Unlike nearly every naked bike we can think of, Ducati has created a stripped-down, super-sporting roadster without excuses – no tuning for torque, and no dumbed-down suspension.
The Streetfighter’s engine is ripped nearly unchanged from the 1098 sportbike, differing only in shorter intake tracts that knock off a scant 5 hp. The result is a claimed 155 hp at 9500 rpm, aided by a midrange-inducing exhaust valve. The use of the 1198’s Vacural cast-aluminum crankcase shaves nearly 7 pounds from the engine.
“It’s like 100 liters of adrenaline,” Giulio Malagoli, the Streetfighter’s project leader, told Motorcycle.com about his latest creation. Malagoli is also the inspired mind behind the recently launched Monster 696 and 1100 air-cooled models. The new Streetfighter is now the most radical of Ducati’s naked bikes, replacing the discontinued Monster S4RS that measures up 25 hp short of the SF’s 1099cc Testastretta Evoluzione powerplant.
The standard Streetfighter retails for $14,995, and it boast a fully adjustable Showa suspension and lightweight magnesium for the headlight bracket and clutch and cylinder-head covers - magnesium is about 30% costlier than aluminum but is about 20% lighter, says Malagoli. The higher-end S version’s V-Twin powerplant is in an identical state of tune, but it includes top-shelf Ohlins suspension, lighter forged-aluminum Marchesini wheels and tasty carbon fiber for the front fender and cam-belt covers.
The Streetfighter’s riding position lives up to its name, with a tapered-aluminum handlebar placed sportily forward yet several inches higher than the 1098/1198 model. There’s more distance between the seat and its footpegs than the old Monster S4RS, but that’s mostly because the seat is way up at 33.1 inches. This is surprisingly tall for a bike without undertail exhaust pipes, but the Streetfighter’s lean and unfaired design forced the tailsection to contain the electronics, battery and exhaust valve servo. The SF’s fuel tank is an inch shorter than the 1198, allowing a rider to get closer to the front wheel, and its extra height isn’t a problem with the taller bars.Pulling out of the pits at Ascari reminded me that the ’Fighter uses a dry clutch system, as it proved to be a bit grabby when taking off from a stop. Toggling through the transmission requires considerable effort in relation to a Japanese literbike, but gearshifts are nonetheless positive. Dialing on the throttle reveals the massive torque (a claimed 87.5 ft-lbs at the crankshaft) offered by the booming V-Twin that easily lofts the front wheel in the first two gears.
The SF’s wider and taller handlebar offers much more leverage than the 1098’s low clip-ons, and this enables the ’Fighter to ably carve up the variety of corners offered up on the Ascari circuit’s 26-turn layout. And the forged-aluminum wheels on the S model we tested are a few pounds lighter than the cast-alloy rims of the standard model (and are in fact mostly responsible for the 4.5-lb reduction from the base model’s 373-lb claimed dry weight). The reduced gyro effect of the lighter wheels can readily be felt by a rider (, and they also have a beneficial effect on a suspension’s control of the wheels.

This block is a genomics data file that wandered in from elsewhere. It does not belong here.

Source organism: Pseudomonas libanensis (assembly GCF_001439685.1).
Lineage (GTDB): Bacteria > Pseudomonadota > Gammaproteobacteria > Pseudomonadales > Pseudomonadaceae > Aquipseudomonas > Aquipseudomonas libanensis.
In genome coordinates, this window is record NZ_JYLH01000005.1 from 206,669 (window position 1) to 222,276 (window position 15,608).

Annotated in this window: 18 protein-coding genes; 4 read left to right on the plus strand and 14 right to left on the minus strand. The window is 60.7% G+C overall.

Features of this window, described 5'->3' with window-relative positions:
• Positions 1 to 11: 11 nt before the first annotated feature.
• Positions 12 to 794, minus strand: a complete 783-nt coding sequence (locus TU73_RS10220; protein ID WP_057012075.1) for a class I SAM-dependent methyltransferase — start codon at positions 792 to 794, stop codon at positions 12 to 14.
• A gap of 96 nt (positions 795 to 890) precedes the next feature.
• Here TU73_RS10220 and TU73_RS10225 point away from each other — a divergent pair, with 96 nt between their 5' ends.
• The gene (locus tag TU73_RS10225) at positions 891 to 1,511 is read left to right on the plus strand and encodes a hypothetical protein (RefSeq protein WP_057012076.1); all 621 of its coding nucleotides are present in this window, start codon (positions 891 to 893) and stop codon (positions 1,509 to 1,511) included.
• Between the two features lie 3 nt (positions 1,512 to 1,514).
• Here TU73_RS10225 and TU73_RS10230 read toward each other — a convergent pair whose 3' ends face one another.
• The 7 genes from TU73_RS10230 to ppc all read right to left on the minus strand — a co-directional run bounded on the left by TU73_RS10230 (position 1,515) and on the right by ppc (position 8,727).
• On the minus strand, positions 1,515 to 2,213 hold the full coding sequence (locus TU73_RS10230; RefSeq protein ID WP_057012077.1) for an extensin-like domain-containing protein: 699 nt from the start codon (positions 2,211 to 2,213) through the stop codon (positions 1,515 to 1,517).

The benefit of the Streetfighter’s more conservative chassis geometry becomes apparent while riding the several fast sections of the Ascari racetrack. Unlike most streetfighter-type bikes, this new Ducati remains sure-footed at high speeds.
The Streetfighter’s only high-speed problem is the complete lack of wind protection. This was quite unsettling in our first track session during startling wind gusts. It wasn’t until we adjusted our riding positions by laying on top of the tank that we were able to become comfortable at highly elevated speeds. It would seem unfair to condemn an unfaired bike for the lack of a fairing, but the wind deflection offered by the small proboscis of the Aprilia Tuono is an excellent compromise for this category.
The powerful Streetfighter is capable of Big Speed (Guareschi reportedly got up to an indicated 168 mph at Ascari), so it’s helpful the bike comes with the superb brakes of the 1198. Brembo radial-mount 4-piston monobloc calipers squeeze huge 330mm rotors up front and are actuated by a radial master cylinder and braided-steel brake lines. They deliver immense strength and major-league feedback. The rear brake needs a good stomp to lock the tire, which is just how we like ’em.With all this high-spec, high-performance capability, it should be no surprise this bike shines when ridden hard. We’re confident there isn’t another naked that will lap a track as quick, except perhaps the MV Agusta Brutale 1078RR. MV claims 154 hp and 86.3 ft-lbs of torque for the Brutale, figures nearly identical to the Streetfighter.